Regulating islamic financial institutions : The nature of the regulated
AbstractMore than 200 Islamic financial institutions (IFIs) operate in 48 countries. Their combined assets exceed $200 billion, with an annual growth rate between 12 percent and 15 percent. The regulatory regime governing IFIs varies significantly across countries. A number of international organizations have been established with the mandate to set standards that would strengthen and harmonize prudential regulations as they apply to IFIs. The authors contribute to the discussion on the nature of prudential standards to be developed. They clarify the risks that IFIs are exposed to and the type of regulations that are needed to systematically manage them. They consider that the industry is still in a development process whose eventual outcome is the convergence of the practice of Islamic financial intermediation with its conceptual foundations. The authors contrast the risks and regulations needed in the case of Islamic financial intermediation operating according to core principles and current practice. They outline implications for approaches to capital adequacy, licensing requirements, and reliance on market discipline. They then propose an organization of the industry that wouldallow it to develop in compliance with its principles and prudent risk management, and facilitate its regulation.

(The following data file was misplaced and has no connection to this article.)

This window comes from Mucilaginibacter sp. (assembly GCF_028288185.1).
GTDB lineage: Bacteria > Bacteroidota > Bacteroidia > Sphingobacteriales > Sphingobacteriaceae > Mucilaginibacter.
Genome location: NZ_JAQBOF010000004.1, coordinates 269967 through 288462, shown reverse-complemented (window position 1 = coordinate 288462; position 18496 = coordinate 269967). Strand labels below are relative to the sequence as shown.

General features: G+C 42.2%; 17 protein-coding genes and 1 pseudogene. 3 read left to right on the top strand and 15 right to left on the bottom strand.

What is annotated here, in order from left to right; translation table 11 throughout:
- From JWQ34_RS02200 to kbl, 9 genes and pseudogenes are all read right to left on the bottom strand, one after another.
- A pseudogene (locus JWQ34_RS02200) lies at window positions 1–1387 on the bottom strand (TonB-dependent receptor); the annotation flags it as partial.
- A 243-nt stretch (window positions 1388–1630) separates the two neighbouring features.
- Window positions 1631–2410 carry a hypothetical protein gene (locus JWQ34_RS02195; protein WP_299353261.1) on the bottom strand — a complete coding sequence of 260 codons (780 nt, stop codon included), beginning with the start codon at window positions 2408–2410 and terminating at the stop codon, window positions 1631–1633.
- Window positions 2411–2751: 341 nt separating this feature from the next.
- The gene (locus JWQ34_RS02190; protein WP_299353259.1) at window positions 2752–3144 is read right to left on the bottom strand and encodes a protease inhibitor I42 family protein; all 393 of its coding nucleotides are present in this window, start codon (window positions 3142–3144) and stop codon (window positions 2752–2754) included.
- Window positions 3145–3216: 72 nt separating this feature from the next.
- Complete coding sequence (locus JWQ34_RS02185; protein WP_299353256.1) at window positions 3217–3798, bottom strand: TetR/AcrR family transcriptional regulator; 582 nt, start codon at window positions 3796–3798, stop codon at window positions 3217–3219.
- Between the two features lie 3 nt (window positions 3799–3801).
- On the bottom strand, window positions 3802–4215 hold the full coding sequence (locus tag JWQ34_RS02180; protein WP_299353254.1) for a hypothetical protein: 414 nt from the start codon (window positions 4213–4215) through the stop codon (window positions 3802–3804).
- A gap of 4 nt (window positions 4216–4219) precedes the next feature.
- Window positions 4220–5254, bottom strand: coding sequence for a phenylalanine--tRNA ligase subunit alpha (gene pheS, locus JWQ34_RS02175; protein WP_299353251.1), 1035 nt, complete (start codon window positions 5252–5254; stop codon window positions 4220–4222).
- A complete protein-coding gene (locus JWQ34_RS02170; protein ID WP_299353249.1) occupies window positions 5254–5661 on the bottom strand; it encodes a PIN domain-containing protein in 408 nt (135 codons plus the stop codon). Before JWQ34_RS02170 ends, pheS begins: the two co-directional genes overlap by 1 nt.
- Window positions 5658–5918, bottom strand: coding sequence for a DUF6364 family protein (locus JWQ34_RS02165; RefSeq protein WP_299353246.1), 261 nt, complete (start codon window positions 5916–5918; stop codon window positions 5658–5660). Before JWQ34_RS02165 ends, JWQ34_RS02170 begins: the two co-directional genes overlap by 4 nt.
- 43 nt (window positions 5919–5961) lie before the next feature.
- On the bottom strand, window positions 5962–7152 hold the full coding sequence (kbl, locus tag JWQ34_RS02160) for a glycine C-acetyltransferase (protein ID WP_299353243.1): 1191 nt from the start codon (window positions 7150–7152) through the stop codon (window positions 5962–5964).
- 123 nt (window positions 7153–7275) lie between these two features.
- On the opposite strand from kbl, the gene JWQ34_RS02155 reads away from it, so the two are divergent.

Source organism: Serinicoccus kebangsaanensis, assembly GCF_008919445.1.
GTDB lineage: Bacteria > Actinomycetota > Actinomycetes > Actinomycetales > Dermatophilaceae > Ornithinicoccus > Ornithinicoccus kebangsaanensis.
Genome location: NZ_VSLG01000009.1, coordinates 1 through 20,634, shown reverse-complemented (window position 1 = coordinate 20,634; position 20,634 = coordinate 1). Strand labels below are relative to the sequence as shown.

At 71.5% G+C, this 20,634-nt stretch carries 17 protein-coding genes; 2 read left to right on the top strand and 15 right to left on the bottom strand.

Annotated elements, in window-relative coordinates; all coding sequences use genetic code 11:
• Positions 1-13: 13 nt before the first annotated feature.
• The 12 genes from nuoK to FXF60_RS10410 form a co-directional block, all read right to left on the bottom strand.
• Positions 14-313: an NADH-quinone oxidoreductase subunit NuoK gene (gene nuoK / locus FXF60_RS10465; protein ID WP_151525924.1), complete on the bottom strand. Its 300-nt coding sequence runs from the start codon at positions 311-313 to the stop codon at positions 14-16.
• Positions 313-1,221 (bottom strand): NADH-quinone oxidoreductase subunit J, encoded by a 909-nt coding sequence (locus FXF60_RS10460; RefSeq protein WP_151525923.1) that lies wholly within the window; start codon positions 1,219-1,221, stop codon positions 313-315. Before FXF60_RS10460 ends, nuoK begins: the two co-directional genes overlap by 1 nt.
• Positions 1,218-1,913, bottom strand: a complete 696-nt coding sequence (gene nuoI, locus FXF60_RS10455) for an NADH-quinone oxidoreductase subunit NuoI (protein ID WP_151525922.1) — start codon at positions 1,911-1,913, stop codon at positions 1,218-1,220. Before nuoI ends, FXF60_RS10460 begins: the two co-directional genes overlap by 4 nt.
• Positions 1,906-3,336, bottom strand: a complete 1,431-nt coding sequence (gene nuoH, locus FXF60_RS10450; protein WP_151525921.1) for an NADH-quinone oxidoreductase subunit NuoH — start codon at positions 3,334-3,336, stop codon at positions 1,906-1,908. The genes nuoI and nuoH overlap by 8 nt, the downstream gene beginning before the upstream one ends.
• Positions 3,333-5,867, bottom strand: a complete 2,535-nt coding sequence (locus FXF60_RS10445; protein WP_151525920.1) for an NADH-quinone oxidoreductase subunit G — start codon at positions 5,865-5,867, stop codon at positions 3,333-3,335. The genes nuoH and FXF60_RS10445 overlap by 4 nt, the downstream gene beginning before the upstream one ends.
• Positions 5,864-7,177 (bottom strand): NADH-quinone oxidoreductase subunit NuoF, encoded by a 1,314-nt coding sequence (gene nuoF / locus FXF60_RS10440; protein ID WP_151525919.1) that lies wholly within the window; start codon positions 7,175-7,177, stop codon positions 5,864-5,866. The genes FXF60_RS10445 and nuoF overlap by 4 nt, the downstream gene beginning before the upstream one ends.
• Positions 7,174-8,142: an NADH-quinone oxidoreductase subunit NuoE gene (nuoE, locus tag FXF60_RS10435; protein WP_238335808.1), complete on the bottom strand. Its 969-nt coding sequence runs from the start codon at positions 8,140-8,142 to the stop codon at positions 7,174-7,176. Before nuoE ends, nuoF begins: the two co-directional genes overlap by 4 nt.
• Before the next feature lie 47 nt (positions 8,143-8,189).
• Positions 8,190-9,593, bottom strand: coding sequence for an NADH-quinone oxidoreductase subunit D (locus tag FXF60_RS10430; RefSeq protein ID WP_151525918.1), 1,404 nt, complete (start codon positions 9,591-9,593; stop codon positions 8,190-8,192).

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Bibliographic InfoPaper provided by The World Bank in its series Policy Research Working Paper Series with number 3227.
Date of creation: 01 Mar 2004
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Labor Policies; Payment Systems&Infrastructure; International Terrorism&Counterterrorism; Financial Intermediation; Banks&Banking Reform; Financial Intermediation; Banks&Banking Reform; Environmental Economics&Policies; Economic Theory&Research; Banking Law;
This paper has been announced in the following NEP Reports:
- NEP-ACC-2004-09-12 (Accounting & Auditing)
- NEP-ALL-2004-08-16 (All new papers)
- NEP-CWA-2004-08-16 (Central & Western Asia)
- NEP-FIN-2004-09-12 (Finance)
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